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. Last Updated: 07/27/2016

Russia, EU Head for Showdown on Air Strikes

also ruled out retaliatory air strikes by NATO to resolve the conflict in the former Yugoslavia.Kozyrev's statement appeared to place Russia on a collision course with the European Union, which Monday backed the use of air power to end the siege of Sarajevo.NATO representatives are due to meet Tuesday to decide on a request from United Nations Secretary General Boutros Boutros-Ghali for permission to call air strikes on the Bosnian Serb artillery and mortar positions.


Kozyrev's deputy in charge of relations with the former Yugoslavia, Vitaly Churkin, said on Russia's NTV television Monday that if NATO carries out raids without Russia's approval, "it will cast a dark shadow on our relations."


The Foreign Ministry had issued a statement over the weekend calling for a swift investigation to find who was responsible for Saturday's attack, which wounded 200-plus people and killed 68.


The statement said that those found guilty of this "evil deed" should face "severe punishment."


But Itar-Tass quoted Kozyrev as saying that it would be impossible to bomb densely populated areas without inflicting heavy casualties. He also warned that air strikes as "punishment" could lead to an escalation of the fighting.


Kozyrev faces pressure to stop any form of Western military intervention in Bosnia from the Russian parliament, where nationalists led by Vladimir Zhirinovsky have been calling for Russia to adopt a close alliance with the Serbs, traditional allies who share Russians' Orthodox Christian religious faith.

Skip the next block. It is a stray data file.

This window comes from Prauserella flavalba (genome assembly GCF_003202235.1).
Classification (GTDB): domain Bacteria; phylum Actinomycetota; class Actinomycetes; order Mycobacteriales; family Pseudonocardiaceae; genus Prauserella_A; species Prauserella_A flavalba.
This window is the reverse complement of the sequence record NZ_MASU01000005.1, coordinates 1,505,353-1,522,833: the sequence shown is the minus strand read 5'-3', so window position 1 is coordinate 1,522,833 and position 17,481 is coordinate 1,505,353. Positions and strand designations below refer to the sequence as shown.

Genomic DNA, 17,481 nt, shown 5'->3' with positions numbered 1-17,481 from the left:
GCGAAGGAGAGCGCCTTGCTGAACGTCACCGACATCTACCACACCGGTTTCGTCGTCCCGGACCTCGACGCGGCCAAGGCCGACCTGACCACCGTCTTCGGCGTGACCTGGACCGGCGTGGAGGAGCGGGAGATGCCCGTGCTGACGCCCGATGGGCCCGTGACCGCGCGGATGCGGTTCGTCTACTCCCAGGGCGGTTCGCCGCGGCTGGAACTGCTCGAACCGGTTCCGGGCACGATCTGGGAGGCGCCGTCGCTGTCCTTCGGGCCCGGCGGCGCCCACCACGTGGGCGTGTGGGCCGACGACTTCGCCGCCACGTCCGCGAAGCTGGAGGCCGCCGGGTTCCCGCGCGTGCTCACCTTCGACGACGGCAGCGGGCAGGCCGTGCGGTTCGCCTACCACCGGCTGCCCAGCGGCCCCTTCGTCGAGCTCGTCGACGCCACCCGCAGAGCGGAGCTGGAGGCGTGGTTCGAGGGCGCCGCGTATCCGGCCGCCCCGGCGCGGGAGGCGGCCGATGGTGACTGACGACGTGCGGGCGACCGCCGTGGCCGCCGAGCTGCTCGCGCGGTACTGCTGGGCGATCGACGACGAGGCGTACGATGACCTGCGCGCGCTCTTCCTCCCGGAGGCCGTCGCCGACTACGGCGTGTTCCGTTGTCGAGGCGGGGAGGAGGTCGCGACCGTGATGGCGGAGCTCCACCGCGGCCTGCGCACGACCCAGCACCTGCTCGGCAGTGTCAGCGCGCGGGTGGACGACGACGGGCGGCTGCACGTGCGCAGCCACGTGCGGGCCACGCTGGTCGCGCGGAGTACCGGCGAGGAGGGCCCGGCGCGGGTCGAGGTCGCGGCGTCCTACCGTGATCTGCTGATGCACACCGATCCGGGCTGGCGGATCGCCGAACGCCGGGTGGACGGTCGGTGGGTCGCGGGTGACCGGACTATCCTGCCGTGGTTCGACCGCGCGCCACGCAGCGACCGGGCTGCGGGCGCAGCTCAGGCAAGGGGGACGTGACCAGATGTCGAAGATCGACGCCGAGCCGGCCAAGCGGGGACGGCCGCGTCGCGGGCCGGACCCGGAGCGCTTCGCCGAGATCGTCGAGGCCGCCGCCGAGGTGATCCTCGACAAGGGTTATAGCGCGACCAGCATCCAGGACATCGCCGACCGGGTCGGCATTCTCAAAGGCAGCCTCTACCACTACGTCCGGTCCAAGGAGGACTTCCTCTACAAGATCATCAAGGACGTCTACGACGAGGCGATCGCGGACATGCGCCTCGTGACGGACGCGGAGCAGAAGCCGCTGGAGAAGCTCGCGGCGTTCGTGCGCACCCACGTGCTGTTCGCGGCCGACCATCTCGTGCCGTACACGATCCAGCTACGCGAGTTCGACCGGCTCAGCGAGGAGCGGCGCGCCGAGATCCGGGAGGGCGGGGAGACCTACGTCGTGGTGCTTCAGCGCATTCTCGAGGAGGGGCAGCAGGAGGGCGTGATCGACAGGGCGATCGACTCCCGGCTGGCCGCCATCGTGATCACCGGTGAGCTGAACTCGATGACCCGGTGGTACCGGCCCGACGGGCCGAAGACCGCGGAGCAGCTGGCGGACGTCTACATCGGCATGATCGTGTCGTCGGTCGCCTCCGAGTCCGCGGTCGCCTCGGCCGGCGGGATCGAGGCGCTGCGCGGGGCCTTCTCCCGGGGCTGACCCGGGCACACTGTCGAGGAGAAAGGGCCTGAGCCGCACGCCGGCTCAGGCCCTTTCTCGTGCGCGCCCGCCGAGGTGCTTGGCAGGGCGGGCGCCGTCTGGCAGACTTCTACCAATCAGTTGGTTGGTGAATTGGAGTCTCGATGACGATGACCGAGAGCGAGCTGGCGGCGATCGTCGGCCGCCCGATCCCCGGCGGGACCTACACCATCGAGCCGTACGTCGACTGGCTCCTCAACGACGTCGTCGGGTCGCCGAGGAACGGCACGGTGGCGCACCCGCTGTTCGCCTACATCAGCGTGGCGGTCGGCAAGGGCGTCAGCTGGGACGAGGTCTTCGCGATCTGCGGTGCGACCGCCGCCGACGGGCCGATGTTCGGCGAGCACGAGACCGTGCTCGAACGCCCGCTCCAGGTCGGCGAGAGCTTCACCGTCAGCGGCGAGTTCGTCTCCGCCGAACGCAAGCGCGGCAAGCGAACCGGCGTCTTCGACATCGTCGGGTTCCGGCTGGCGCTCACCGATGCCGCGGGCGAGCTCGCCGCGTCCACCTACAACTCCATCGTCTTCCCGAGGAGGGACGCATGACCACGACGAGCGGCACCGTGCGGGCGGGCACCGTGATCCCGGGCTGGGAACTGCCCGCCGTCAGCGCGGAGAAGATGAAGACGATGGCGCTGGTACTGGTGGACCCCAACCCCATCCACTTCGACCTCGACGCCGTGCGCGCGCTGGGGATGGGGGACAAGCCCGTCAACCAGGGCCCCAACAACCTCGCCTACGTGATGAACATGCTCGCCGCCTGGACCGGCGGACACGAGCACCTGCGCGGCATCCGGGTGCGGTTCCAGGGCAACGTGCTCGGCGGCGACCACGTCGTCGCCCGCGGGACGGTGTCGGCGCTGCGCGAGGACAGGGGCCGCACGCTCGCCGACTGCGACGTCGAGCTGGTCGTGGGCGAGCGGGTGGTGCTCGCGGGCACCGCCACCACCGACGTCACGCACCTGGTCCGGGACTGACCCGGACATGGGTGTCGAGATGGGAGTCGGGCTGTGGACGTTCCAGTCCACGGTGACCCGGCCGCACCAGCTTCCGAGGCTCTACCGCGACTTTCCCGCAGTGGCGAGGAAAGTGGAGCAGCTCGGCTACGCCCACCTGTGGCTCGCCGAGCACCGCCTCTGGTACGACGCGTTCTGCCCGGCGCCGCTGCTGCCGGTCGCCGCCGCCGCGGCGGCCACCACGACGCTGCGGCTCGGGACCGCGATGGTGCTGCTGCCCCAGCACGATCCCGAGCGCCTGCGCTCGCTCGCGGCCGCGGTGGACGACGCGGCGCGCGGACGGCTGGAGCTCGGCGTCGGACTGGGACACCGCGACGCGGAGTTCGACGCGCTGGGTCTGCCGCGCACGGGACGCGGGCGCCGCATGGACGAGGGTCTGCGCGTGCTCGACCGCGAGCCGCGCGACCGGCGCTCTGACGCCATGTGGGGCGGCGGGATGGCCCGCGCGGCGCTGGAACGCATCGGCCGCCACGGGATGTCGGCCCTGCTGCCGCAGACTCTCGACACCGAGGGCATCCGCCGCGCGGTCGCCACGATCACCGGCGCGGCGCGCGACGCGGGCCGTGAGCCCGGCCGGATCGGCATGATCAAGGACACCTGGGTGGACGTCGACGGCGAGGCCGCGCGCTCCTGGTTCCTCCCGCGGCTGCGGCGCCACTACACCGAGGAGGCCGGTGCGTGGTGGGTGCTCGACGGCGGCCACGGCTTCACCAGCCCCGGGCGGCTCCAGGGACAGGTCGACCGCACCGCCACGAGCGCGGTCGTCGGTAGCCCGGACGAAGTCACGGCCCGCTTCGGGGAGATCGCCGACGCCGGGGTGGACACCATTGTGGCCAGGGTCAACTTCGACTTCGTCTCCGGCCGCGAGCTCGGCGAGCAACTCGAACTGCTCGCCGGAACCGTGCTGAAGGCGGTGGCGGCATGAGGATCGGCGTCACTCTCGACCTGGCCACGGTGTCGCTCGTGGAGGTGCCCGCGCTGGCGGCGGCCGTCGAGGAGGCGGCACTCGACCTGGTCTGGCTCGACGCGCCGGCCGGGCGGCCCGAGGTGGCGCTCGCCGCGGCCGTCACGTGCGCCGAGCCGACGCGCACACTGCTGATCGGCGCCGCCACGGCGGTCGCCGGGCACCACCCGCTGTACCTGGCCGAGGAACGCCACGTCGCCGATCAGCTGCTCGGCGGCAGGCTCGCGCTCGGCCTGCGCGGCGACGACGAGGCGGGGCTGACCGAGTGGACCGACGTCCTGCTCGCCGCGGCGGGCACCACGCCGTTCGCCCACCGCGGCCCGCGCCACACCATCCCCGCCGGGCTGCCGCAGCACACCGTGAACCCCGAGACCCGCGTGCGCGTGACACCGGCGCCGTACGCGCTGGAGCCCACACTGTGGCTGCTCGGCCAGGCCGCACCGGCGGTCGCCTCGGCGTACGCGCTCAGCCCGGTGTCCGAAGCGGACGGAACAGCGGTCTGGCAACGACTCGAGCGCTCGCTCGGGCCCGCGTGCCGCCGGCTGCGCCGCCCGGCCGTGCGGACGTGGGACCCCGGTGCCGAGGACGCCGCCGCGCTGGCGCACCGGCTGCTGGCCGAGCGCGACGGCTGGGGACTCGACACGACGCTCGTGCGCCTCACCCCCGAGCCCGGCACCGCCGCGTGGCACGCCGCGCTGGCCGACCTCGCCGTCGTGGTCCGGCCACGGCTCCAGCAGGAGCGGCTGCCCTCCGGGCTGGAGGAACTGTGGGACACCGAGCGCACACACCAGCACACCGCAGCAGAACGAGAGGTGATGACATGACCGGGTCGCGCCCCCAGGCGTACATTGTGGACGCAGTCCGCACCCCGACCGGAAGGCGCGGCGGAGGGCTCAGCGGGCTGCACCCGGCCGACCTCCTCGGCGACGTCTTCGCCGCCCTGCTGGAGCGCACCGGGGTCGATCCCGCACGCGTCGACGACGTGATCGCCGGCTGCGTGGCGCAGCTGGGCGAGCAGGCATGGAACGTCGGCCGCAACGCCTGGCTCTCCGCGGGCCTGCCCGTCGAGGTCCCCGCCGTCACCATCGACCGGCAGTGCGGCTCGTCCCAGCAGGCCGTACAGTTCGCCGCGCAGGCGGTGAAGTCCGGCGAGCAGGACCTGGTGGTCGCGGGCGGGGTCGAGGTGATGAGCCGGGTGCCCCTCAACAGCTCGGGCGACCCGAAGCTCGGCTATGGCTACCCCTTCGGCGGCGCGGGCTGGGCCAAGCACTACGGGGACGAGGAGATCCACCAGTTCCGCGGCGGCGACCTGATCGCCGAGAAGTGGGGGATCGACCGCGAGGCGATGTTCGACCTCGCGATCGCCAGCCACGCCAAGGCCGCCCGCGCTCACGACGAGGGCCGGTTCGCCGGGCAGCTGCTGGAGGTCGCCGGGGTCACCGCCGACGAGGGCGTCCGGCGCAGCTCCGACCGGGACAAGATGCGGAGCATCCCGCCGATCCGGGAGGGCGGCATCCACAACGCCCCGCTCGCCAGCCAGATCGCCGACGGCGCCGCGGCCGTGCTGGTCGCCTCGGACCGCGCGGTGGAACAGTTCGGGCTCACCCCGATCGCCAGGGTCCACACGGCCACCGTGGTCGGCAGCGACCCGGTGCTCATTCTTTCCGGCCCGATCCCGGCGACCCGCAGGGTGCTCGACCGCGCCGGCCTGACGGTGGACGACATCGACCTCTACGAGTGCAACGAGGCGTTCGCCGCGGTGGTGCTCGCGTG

The nationalists have been joined by moderates in opposing air strikes.


Vladimir Lukin, the head of the Russian parliament's foreign affairs committee, said that he was not certain the massacre in Sarajevo on Saturday had been a Serb action and accused the U.N. of harboring "prejudice."


"We can't say that one side is always right and the other is always wrong," said Lukin, who in January authored a Duma resolution protesting plans for air strikes against the Serbs.


Sergei Shakhrai, the minister for nationalities question in Russia and a faction leader in the Duma, warned that any escalation of the fighting in Bosnia "will lead to World War III."


Yegor Gaidar, leader of the reformist Russia's Choice faction, told reporters that Zhirinovsky planned to make a statement about the Bosnian conflict when the State Duma reconvenes Wednesday.


Zhirinovsky told reporters Monday that if the U.N. approved the bombing of Bosnia's Serbs, Russia and "other East European nations" would leave the organization.


"There will be no air bombardment of Serbian positions in Bosnia," Zhirinovsky said.


Speaking at a rally in Moscow's Sokolniky Park on Saturday, Zhirinovsky compared proposals for air strikes against Serbian positions in former Yugoslavia to actions carried out by Nazi leader Adolf Hitler, Reuters reported.


"If we allow the enemy into the Balkans, then the next attack will be on Russia," the agency quoted him as telling a crowd of about 500.


Zhirinovsky said that Russia was being ringed with a "green corridor" of Moslems and that the United States, Germany and the Vatican were waging an undercover war against Slavs.